India's Independence Day, that is. Yes, it was on this day in 66 years ago, that India finally broke off from Britain and became an independent nation.
So, in the spirit of this day, I thought I'd write a little bit about the lesser known figures behind India's independence. Not about Nehru and Gandhi, who are both well known out in the West, but about people like Bhagat Singh and Subhash Chandra Bose, and why they were important.
Coming from a family of revolutionaries, patriotism was in Bhagat Singh's blood. He initially was a follower of Gandhi, but later became disillusioned with his ways and went down his own path. Among his activities, he was responsible for killing Officer Saunders, as an act of revenge for the death of an elder Indian political leader (Lala Rajpat Rai) at the hands of the British police. He is most well known for throwing bombs in the Central Legislative Assembly (no one was hurt in the explosions... by design) and purposely turning himself over to the police to get his voice heard by the Indian people. He, along with his compatriots Sukhdev and Rajguru, were executed when Bhagat was only 23. Less known about Bhagat Singh is that he was a vocal atheist and communist.
Why is he important: He gave a voice to the young revolutionaries who weren't happy with "Dominion Status" (as proposed by Gandhi), which would give India half-rule, and instead inspired the purn swaraj movement - for total independence.
Netaji Subas Chandra Bose
A more controversial figure, Bose was in direct opposition to Gandhi and tried to gain independence by force, instead of by non-violence. To weaken the British soldiers who controlled India, he led Indian soldiers to fight alongside the Japanese against the British during World War II. He eventually made it to India, establishing a provisional government along the way, but was forced to retreat with the weakening fortunes of the Japanese army. He is alleged to have died in a plane crash a mere three days after the Japanese surrendered to the Allies, but there is little certainty around his actual death.
Why is he important: The establishment of the Azad Hind Fauj (the Independent India Army) was a turning point for the British, when they realized they no longer could rely on Indian forces to control the Indian population.
He fired the first shot against the British, that marked the beginning of India's First War of Independence (also referred to as the "Sepoy Rebellion"). Mangal Pandey was a sepoy in the Indian military when the British rolled out new cartridges that required biting to open the shell. The cartridges were dipped in the fat of cow, which is sacred for Hindus, and pig, which is forbidden for Muslims. This planted the seeds of discontent in the Sepoys and this first shot led to open rebellion.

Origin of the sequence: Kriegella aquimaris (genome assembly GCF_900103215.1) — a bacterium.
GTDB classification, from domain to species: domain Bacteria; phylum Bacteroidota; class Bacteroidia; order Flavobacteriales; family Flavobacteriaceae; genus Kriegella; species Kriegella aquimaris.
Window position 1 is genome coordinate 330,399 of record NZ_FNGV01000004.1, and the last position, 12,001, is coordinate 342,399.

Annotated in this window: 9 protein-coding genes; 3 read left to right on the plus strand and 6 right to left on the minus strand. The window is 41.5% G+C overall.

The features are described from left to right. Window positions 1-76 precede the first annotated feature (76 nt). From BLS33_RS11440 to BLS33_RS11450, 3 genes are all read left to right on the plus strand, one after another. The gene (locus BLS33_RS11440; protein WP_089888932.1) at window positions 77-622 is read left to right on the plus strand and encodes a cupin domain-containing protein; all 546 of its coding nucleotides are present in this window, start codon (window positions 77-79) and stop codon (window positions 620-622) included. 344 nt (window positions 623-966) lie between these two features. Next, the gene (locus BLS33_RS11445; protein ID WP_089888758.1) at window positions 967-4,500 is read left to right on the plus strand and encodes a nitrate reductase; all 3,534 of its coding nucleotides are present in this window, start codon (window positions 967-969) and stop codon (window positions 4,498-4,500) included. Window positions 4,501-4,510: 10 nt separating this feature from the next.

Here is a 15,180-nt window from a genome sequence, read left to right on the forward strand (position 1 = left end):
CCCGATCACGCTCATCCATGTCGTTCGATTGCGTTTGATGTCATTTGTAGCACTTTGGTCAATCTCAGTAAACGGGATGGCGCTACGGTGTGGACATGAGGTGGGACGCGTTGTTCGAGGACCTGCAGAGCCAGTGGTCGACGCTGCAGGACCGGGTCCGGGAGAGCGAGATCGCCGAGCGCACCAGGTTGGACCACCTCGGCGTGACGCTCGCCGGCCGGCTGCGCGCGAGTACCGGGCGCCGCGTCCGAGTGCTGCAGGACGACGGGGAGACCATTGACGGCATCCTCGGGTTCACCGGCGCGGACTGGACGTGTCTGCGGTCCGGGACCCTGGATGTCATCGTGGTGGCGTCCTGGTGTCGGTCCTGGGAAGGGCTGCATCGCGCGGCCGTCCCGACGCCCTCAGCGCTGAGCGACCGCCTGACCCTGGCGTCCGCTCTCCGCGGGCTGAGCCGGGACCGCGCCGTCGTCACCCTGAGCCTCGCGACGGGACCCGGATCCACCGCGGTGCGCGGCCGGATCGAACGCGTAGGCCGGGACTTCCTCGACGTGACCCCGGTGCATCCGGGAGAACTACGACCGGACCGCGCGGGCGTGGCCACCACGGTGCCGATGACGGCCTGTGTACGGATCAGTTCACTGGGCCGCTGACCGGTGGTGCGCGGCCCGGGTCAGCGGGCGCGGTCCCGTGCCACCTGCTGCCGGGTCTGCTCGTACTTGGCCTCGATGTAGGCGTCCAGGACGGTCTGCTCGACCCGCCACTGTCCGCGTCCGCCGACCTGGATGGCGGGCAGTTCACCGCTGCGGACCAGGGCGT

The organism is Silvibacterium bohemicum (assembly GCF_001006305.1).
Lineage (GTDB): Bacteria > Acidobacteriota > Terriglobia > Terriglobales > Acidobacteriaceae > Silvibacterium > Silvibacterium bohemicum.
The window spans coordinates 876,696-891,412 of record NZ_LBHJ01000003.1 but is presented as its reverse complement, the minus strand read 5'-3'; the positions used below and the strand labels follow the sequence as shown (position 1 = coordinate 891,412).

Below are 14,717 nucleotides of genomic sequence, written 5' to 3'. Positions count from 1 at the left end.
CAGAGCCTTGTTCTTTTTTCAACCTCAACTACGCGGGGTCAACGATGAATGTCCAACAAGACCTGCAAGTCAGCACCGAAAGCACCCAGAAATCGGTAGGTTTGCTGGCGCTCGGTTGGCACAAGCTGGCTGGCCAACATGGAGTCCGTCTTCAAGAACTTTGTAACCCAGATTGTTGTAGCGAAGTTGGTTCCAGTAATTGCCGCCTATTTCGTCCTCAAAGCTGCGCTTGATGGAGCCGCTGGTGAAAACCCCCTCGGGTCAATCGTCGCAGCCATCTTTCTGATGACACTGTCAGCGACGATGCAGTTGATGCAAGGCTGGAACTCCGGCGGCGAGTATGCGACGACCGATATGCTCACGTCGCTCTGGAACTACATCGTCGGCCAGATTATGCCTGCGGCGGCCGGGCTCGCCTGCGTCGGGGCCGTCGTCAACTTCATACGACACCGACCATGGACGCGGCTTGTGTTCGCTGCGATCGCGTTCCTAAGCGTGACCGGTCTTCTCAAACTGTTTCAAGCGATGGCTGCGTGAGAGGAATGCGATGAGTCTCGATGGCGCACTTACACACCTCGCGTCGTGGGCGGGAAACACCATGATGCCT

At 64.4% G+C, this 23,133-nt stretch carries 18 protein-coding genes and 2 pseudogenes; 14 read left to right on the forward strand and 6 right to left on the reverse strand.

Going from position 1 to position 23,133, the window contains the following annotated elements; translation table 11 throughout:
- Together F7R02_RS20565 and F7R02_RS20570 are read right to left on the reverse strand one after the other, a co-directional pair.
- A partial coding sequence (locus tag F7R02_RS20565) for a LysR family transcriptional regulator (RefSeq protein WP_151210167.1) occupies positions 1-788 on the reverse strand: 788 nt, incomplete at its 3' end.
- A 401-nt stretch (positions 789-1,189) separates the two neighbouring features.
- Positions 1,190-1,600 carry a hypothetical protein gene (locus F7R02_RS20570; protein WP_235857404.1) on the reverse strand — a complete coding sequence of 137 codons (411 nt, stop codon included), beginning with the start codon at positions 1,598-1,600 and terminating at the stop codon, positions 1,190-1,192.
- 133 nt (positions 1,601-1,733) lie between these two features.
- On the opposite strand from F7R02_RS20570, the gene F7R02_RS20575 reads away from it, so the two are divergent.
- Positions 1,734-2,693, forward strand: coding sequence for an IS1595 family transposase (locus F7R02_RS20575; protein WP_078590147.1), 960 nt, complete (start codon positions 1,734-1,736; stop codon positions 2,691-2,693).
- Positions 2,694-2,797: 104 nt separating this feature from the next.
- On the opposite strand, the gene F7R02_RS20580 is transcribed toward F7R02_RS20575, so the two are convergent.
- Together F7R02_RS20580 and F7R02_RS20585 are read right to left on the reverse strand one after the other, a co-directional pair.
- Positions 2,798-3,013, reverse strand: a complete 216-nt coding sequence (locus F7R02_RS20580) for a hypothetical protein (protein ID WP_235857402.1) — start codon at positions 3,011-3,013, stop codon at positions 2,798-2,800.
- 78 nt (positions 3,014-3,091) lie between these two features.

Why is he important: Pandey is the figurehead for an important moment in India's movement for independence. The Rebellion of 1857 led to Indian forces taking back Delhi, Lucknow, Jhansi, and parts of Punjab, among other territories. The British eventually took back over in 1858, but things would never be the same.
Sardar Vallabhbhai Patel
The "Ironman" of India, he was essential in the movement for independence. But he is perhaps more well-known for what he did post-independence. He voluntarily ceded the Prime Minister position to Nehru and served as Deputy Prime Minister. His prominent accomplishments include nationally integrating post-independent India and establishing refugee camps for the massive amounts of refugees coming from West and East Pakistan
Jallianwala Bagh was one of the most well-known and darkest chapters of British rule of India. Because the British Raj was worried about revolutionary activities, large public gatherings were banned. On April 13, 1919, Michael O'Dwyer, governor of Punjab, ordered troops into Jallianwala Bagh, where 20,000 unarmed citizens were gathered, and opened fire on the crowd. Official estimates state that 379 were killed, but in reality, the number was above 1,000.
Udham Singh was present on that day, serving water to others. After witnessing this atrocity, Udham Singh vowed to take revenge. After years of revolutionary activities and speeches that took him around the world, even to the US, Singh finally got his chance on March 13th, 1940, when O'Dwyer was speaking at Caxton Hall. Singh snuck a pistol inside a book into Caxton Hall and when the opportunity presented himself, stood up and fired on O'Dwyer, killing him on the spot.
But don't take my word for it. Here is a re-enactment of this famous scene: http://www.youtube.com/watch?v=keJ9s41v5tU&t=145m28s
Why is he important: To the British, this may have been a mere blip. But to Indians, it brought a sense of closure for this dark event.
Happy Indian Independence Day!